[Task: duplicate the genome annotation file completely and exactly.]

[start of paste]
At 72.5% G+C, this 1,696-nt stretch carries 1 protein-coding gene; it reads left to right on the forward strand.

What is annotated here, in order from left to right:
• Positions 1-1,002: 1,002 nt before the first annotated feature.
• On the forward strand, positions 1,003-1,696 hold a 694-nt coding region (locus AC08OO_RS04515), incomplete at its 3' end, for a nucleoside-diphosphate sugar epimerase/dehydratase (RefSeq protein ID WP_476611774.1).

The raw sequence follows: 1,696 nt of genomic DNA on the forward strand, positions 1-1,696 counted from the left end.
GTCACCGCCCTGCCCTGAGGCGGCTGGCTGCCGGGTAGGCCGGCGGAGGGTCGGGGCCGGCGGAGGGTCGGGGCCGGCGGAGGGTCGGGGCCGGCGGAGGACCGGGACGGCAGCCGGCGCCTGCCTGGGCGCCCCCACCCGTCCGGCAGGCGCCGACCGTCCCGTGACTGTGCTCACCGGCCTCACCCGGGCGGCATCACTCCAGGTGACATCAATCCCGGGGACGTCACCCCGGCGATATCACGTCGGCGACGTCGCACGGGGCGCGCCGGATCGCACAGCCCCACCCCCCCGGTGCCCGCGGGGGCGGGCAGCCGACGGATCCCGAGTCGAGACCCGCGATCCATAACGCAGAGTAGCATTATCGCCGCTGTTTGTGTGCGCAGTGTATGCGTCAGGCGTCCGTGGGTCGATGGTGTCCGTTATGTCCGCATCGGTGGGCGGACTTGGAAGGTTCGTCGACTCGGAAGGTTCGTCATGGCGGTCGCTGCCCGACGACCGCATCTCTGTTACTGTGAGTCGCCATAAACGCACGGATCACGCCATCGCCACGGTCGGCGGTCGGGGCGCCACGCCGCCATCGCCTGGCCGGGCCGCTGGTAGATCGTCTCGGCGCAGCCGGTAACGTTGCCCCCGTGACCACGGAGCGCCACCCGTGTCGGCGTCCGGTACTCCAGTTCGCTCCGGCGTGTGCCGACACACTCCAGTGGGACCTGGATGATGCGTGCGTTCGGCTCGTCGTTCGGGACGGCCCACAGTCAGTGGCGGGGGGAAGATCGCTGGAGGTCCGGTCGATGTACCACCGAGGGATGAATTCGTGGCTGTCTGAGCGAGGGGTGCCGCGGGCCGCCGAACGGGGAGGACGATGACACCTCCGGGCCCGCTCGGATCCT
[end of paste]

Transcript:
At 72.5% G+C, this 1,696-nt stretch carries 1 protein-coding gene; it reads left to right on the forward strand.

What is annotated here, in order from left to right:
• Positions 1-1,002: 1,002 nt before the first annotated feature.
• On the forward strand, positions 1,003-1,696 hold a 694-nt coding region (locus AC08OO_RS04515), incomplete at its 3' end, for a nucleoside-diphosphate sugar epimerase/dehydratase (RefSeq protein ID WP_476611774.1).

The raw sequence follows: 1,696 nt of genomic DNA on the forward strand, positions 1-1,696 counted from the left end.
GTCACCGCCCTGCCCTGAGGCGGCTGGCTGCCGGGTAGGCCGGCGGAGGGTCGGGGCCGGCGGAGGGTCGGGGCCGGCGGAGGGTCGGGGCCGGCGGAGGACCGGGACGGCAGCCGGCGCCTGCCTGGGCGCCCCCACCCGTCCGGCAGGCGCCGACCGTCCCGTGACTGTGCTCACCGGCCTCACCCGGGCGGCATCACTCCAGGTGACATCAATCCCGGGGACGTCACCCCGGCGATATCACGTCGGCGACGTCGCACGGGGCGCGCCGGATCGCACAGCCCCACCCCCCCGGTGCCCGCGGGGGCGGGCAGCCGACGGATCCCGAGTCGAGACCCGCGATCCATAACGCAGAGTAGCATTATCGCCGCTGTTTGTGTGCGCAGTGTATGCGTCAGGCGTCCGTGGGTCGATGGTGTCCGTTATGTCCGCATCGGTGGGCGGACTTGGAAGGTTCGTCGACTCGGAAGGTTCGTCATGGCGGTCGCTGCCCGACGACCGCATCTCTGTTACTGTGAGTCGCCATAAACGCACGGATCACGCCATCGCCACGGTCGGCGGTCGGGGCGCCACGCCGCCATCGCCTGGCCGGGCCGCTGGTAGATCGTCTCGGCGCAGCCGGTAACGTTGCCCCCGTGACCACGGAGCGCCACCCGTGTCGGCGTCCGGTACTCCAGTTCGCTCCGGCGTGTGCCGACACACTCCAGTGGGACCTGGATGATGCGTGCGTTCGGCTCGTCGTTCGGGACGGCCCACAGTCAGTGGCGGGGGGAAGATCGCTGGAGGTCCGGTCGATGTACCACCGAGGGATGAATTCGTGGCTGTCTGAGCGAGGGGTGCCGCGGGCCGCCGAACGGGGAGGACGATGACACCTCCGGGCCCGCTCGGATCCT